Fire at Work – Atomic Spawn

atomic spawn

Club music and headphone music are two drastically different things. If you were to spend any prolonged amount in a club while completely sober you’d likely figure this out pretty quickly. Music intended to be listened to in headphones, or that is otherwise a part of an album is much more dynamic and fluid while music built for the club tends to be more driving and consistent. On face value this is all pretty obvious, and the natural conclusion is that critics will simply write off most dance focused music simply because it accomplishes its purpose too well. But what happens when a club artist attempts to strike a balance between the two?

This curious juncture is where we find Fire At Work and their latest EP Atomic Spawn. While the idea of a club group crossing over to albums and EP’s is by no means unique, it is always exciting to see if a group or producer is capable of making the leap. But before we determine whether or not Fire At Work makes the leap, it is worth considering how we look at dance producers in general. Most often we relegate them to the status of one trick ponies, good for situations but not good on the whole, I find this rather unfortunate, and it sadly pigeonholes a lot of excellent producers who do a much better job getting people on their feet than bands like Radiohead ever did, but I’m not out here trashing Radiohead, I only want us all to consider dance music for what it is, dance music.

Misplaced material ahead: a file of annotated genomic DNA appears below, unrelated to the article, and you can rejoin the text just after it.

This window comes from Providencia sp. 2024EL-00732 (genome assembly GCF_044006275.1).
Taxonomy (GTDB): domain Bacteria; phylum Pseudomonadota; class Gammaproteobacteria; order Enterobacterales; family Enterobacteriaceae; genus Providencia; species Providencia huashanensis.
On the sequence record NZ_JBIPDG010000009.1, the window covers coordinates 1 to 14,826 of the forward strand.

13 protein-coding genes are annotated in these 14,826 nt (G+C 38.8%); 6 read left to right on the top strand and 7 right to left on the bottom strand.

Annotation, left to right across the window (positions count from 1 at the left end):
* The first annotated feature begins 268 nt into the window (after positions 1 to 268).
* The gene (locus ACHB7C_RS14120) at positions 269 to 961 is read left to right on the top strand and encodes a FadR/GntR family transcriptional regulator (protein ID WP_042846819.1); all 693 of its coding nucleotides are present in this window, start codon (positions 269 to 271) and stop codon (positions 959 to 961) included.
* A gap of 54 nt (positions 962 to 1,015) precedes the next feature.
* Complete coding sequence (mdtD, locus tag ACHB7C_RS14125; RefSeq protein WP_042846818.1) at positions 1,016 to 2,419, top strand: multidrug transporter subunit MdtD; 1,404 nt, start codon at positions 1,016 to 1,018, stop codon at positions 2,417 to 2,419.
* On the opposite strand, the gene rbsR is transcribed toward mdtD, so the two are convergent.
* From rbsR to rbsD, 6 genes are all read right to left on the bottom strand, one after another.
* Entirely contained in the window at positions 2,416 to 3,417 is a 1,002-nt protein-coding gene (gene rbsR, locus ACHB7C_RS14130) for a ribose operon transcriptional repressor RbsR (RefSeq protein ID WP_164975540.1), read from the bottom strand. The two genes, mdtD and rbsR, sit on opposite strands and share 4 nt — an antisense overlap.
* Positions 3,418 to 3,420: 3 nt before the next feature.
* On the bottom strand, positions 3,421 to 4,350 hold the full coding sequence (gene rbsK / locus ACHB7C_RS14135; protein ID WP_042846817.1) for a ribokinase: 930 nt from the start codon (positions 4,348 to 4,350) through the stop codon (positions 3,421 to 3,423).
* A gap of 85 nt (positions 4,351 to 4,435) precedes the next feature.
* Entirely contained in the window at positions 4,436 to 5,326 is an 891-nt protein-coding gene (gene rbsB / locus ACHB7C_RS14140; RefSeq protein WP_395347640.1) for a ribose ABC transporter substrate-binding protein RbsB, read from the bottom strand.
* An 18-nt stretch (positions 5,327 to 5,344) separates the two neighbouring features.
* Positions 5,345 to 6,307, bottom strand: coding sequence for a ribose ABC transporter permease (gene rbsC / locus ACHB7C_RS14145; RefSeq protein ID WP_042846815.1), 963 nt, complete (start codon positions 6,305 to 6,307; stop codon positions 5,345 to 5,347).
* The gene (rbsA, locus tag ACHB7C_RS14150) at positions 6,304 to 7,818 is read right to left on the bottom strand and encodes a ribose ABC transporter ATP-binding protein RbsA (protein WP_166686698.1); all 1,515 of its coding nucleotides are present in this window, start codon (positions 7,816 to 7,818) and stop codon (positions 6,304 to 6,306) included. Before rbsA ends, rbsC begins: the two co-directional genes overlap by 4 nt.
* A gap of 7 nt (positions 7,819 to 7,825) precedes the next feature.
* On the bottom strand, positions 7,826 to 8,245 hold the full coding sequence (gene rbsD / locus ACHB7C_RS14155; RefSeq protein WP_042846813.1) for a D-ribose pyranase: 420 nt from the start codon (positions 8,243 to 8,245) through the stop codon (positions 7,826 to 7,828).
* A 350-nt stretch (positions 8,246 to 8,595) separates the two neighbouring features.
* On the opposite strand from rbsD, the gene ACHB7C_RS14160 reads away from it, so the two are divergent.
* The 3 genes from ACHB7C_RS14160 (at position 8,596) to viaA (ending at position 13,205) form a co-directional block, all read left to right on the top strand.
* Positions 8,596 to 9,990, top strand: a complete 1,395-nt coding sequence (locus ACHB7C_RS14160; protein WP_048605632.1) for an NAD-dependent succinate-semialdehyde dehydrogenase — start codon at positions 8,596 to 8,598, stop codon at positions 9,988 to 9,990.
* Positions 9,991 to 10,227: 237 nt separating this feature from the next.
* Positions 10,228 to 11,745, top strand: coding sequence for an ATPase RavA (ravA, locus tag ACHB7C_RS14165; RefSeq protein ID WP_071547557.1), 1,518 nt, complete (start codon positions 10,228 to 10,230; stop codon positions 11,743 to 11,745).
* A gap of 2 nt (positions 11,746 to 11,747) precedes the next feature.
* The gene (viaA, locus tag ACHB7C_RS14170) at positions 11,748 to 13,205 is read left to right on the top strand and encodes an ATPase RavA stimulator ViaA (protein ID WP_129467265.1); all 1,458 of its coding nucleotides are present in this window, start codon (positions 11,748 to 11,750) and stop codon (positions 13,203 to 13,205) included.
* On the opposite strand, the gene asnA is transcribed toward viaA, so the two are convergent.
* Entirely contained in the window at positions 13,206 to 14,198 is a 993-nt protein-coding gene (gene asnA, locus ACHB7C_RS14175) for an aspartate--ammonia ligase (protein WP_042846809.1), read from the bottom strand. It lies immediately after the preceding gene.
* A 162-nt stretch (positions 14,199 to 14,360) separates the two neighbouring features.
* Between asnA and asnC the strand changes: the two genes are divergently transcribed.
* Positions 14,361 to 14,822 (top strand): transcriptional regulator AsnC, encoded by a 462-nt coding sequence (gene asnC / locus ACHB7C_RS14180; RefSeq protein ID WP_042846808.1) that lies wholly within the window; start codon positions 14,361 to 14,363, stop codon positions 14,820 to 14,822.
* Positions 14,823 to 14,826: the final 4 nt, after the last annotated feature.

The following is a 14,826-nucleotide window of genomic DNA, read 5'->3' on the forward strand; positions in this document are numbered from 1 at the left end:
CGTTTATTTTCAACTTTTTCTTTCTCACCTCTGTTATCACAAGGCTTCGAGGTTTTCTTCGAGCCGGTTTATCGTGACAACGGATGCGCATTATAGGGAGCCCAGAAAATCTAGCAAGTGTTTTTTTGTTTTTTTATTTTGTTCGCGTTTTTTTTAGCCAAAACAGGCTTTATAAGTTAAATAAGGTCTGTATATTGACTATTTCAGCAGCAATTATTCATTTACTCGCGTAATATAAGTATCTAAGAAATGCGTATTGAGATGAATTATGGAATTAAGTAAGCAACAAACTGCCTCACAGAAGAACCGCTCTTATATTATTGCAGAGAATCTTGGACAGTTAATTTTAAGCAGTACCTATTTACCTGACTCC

With that out of the way, let’s take a closer look at Atomic Spawn. Sure the record does often stick to steady, four on the floor beat that is almost hardstyle in nature, and as such it lacks a certain dynamicism. But what it lacks in dynamics it more than makes up for in sound design. Where most hardstyle is content to find a pounding drum and ride it out for three to five minutes, Fire At Work actually takes the time to play with some interesting industrial background drum beats and strange, liquid sounding synths. It may not seem like a lot, but when compared to the field it makes the group stand out as more than capable in both the world of dance and in the realm of the album. If electronic music is to your taste, this is something absolutely worth your attention, just make sure to let the beat build.

Author: Drew Pitt

Drew Pitt is a lover of all things experimental and has been putting that love on the page for over five years. When he's not neck deep in the latest noise album he's probably doing something marketing related or writing for any number of media outlets. Follow him on social media at Twitter - @drewpitt1 Instagram - @drew_pitt